All Rights Reserved ©


It felt like weeks he had lain there. Blankets were tangled around him, damp with sweat.

He was alive, he reckoned. Light cut through the doorway as he pulled himself up in the bunk. He managed to get to his feet, holding his hand against his ribs as he walked hunched over into the dining room.

“Well, you look like grandma trying to get over here.” Mark grabbed his arm and helped him to a chair.

“He ate a bowl of soup and sucked down some coffee. He offered no resistance when Manny and Mark walked him back to his bunk. He slept peacefully.

The next time he got up, Mark was waiting with a cane and handed it to him as he shuffled to the table near the kitchen. Mark was chuckling. Tyree jerked the walking stick away from him, which sent pain shooting through his side.

He rubbed a thumb on the bear teeth hanging from the cord Lonny had given him, and sank into a chair by the fire.

“I found your knife out there, you slashed that bear pretty good. She would have died from blood loss eventually, though I reckon it was the lead that killed her,” John said. “You really had your head in that bears mouth? Her mouth was bigger than your head.” John said.

“Her breath smelled like ass,” Tyree chuckled.

John nodded, “I bet.” The man went back to the jackass table, and he heard one of the riders say something about half breeds. It wasn’t Lonny this time, and whoever had said it got reprimanded, but another rider.

“Let’s see it.” John and several hands gathered around. Tyree unbuttoned his shirt and opened it. He shivered as he looked down at the wounds across his chest.

“Looks like somebody sewed a zipper in me.” He grinned. “I ain’t seen my face yet. How bad is it?”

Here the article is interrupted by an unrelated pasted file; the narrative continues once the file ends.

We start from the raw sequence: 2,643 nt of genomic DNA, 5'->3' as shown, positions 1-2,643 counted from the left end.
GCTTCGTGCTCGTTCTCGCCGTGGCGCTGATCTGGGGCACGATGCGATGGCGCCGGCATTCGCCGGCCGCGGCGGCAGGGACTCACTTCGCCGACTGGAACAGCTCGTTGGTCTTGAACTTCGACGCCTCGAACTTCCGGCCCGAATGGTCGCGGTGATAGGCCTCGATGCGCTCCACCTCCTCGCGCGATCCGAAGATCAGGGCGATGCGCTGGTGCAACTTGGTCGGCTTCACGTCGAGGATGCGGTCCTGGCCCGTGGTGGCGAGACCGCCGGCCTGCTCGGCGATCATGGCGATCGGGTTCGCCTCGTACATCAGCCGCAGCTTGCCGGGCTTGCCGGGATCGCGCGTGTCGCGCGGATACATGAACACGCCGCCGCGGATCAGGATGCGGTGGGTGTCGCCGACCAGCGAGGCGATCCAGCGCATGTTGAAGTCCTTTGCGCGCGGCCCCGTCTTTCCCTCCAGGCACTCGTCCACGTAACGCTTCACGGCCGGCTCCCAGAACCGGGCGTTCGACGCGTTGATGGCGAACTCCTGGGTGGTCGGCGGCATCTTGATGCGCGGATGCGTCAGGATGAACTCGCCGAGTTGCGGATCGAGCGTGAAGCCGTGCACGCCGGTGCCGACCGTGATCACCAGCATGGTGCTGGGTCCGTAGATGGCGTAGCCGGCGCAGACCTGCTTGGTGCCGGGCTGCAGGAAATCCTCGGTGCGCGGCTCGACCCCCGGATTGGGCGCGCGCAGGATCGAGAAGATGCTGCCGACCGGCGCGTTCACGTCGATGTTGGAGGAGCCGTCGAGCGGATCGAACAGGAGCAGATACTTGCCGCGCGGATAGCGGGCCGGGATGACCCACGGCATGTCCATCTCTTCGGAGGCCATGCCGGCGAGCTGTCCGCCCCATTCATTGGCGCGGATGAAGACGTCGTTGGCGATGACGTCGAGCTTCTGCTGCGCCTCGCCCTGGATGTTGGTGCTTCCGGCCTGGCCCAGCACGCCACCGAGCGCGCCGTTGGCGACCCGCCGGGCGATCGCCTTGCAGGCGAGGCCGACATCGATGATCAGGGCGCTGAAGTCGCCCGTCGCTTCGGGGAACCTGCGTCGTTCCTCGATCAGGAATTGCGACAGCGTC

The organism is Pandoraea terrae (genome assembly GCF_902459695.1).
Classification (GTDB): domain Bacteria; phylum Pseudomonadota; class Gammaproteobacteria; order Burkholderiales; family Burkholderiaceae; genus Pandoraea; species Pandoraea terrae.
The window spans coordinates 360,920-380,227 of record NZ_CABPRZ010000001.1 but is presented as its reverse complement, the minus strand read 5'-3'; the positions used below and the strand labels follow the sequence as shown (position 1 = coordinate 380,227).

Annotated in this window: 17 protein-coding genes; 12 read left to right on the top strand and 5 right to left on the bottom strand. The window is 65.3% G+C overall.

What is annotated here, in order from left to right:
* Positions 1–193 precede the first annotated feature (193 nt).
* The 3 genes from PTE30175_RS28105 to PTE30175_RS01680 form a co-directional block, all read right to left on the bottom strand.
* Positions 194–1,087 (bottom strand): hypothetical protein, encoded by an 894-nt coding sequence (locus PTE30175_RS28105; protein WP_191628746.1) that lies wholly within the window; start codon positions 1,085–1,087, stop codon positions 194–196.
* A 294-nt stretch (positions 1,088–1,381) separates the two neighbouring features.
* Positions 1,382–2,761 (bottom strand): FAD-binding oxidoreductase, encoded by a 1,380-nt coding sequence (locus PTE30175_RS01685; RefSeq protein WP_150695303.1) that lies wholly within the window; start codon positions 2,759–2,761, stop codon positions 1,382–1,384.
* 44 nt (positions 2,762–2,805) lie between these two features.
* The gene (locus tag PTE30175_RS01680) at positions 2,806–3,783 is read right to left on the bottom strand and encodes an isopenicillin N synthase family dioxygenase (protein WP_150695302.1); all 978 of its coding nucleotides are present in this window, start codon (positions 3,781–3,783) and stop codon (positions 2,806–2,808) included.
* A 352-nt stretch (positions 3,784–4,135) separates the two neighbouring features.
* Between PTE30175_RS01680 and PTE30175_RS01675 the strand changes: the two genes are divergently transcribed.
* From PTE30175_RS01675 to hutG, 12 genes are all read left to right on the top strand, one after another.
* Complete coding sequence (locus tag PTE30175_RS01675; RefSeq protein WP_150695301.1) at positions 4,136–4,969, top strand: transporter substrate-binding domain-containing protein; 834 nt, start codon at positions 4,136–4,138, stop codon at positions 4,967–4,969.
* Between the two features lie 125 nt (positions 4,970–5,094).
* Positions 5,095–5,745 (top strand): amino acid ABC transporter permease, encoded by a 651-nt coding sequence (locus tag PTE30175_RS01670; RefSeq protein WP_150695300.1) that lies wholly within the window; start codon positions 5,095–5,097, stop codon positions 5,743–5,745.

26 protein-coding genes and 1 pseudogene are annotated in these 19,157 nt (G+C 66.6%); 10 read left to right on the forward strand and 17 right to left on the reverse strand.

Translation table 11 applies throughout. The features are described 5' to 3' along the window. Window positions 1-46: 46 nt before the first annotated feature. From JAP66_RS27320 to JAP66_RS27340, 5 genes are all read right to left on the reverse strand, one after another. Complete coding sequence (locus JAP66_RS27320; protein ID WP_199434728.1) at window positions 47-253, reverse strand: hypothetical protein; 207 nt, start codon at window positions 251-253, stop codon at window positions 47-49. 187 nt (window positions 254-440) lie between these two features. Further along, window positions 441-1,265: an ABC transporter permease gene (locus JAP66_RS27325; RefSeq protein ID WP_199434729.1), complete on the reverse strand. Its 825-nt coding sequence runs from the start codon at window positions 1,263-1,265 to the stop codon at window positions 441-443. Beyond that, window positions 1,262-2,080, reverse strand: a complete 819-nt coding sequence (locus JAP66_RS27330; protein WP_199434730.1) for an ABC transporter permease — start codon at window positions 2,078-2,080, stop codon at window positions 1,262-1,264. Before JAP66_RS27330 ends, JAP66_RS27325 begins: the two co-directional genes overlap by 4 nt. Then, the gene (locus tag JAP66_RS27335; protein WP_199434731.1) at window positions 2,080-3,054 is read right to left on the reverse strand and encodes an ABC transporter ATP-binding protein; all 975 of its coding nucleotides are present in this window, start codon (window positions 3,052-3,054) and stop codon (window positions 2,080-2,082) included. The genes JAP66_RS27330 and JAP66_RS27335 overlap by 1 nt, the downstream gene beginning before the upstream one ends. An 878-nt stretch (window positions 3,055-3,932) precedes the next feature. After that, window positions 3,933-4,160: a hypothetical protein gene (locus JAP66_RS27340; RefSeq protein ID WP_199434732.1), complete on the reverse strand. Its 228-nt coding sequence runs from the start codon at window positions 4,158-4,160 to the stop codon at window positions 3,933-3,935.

“Looks like a bear tried to eat you.” John grunted. Someone fetched a mirror and held it up for him. Crusted over holes decorated his forehead. There was a good three inches between them. There were bald places along two stitch lines up into his hair. He winced as he touched them. They were still swollen. Manny had shaved around the edges of the bites, so he could stitch them. He wondered if the hair with grow back.

“You didn’t get no prettier, that’s for damned sure.” Lonny remarked.

It was two weeks before Manny clipped the stitches and pulled them out.

He wasn’t up to moving around much, but he could sit in the livery and soap leather, run a brush over the horses and walk the colt around the yard. Malone came by frequently to check on him.

Lonny came by once and sat watching him sharpening an ax. “Tyree.”


“We ain’t friends. I just want you to know that.”

“That’s a funny thing to say, Lonny. What you mean?”

“I am not stepping aside for you. I am willing to call a truce, but we ain’t never gonna be friends.”

Tyree leaned back, his eyebrows wrinkled, eyes squinted. “I don’t hardly know what to say to that Pruitt. I plan on dropping a rope on her my own self.”

“That ain’t never gonna happen. She don’t want you. You ain’t nothing but a saddle tramp. Everybody knows that. Except you.”

“And a half-breed. Don’t forget that.” Tyree said flatly.

“Yeah, and that. No self respecting white woman is going to marry no Injun. But I just wanted you to know where we stand.”

“Fair enough. So when we have our wedding, me and Marcie, you gonna finally take a bath and wash that goat stink off you?” Tyree asked. Lonny offered a low chuckle.

“For a saddle tramp Injun, you got a lot of sand,” he said as he left.

Pete stepped out of the back stall where he’d been standing the whole time.